[Guest post by Aaron Worthing; if you have tips, please send them here.]
I had previously mentioned the assault on Lara Logan and Angella Johnson on the night that Mubarak resigned. As I wrote at the time “How many more women were attacked that night, but thought they were the only ones and therefore didn’t report it?” We will probably never know the answer to that question, but we know that there were more yesterday:
A protest by hundreds of Egyptian women demanding equal rights and an end to sexual harassment turned violent Tuesday when crowds of men heckled and shoved the demonstrators, telling them to go home where they belong.
The women — some in headscarves and flowing robes, others in jeans — had marched to Cairo’s central Tahrir Square to celebrate International Women’s Day. But crowds of men soon outnumbered them and chased them out.
Tahrir Square was the epicenter of the protests that toppled President Hosni Mubarak last month after nearly 30 years in power. Women in Egypt had reported that Tahrir had been free of the groping and leering endemic in the country, but on Feb. 11, CBS correspondent Lara Logan was sexually assaulted and beaten on the final night of the 18-day revolt. The Associated Press does not name victims of sexual assault unless they agree to be identified.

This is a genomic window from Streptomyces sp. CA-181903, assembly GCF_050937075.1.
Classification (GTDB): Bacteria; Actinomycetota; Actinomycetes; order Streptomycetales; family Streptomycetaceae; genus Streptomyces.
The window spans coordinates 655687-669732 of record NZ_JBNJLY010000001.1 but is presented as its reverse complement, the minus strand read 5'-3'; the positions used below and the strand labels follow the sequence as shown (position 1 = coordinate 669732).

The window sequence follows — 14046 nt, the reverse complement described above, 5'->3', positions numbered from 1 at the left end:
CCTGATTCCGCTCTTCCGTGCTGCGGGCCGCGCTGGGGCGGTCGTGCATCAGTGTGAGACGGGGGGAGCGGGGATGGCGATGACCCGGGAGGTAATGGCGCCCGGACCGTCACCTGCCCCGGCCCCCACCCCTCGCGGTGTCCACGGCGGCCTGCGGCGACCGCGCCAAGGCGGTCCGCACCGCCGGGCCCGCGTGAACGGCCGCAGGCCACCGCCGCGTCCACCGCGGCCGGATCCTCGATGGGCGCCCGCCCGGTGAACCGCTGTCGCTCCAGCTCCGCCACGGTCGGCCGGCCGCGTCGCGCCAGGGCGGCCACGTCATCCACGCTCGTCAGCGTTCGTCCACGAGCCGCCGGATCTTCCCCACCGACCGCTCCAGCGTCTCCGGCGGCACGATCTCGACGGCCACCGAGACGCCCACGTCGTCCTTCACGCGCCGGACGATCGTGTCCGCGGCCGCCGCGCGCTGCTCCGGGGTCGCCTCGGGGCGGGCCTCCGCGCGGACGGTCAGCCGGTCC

At Tuesday’s march, men scolded protesters and said their concerns were not urgent in the aftermath of the uprising. When the women argued back, some were verbally abused or groped. Others were beaten and had to be ripped away from the groups of men.
It is heartening to read that for the most part the protesters were apparently less likely to grope and leer, compared to the general population, but it is also distressing to see this mob use sexualized violence in part of a campaign to terrorize women away from their rightful place as equal citizens.
H/T: Hot Air, which has some live tweets on the assaults.
[Posted and authored by Aaron Worthing.]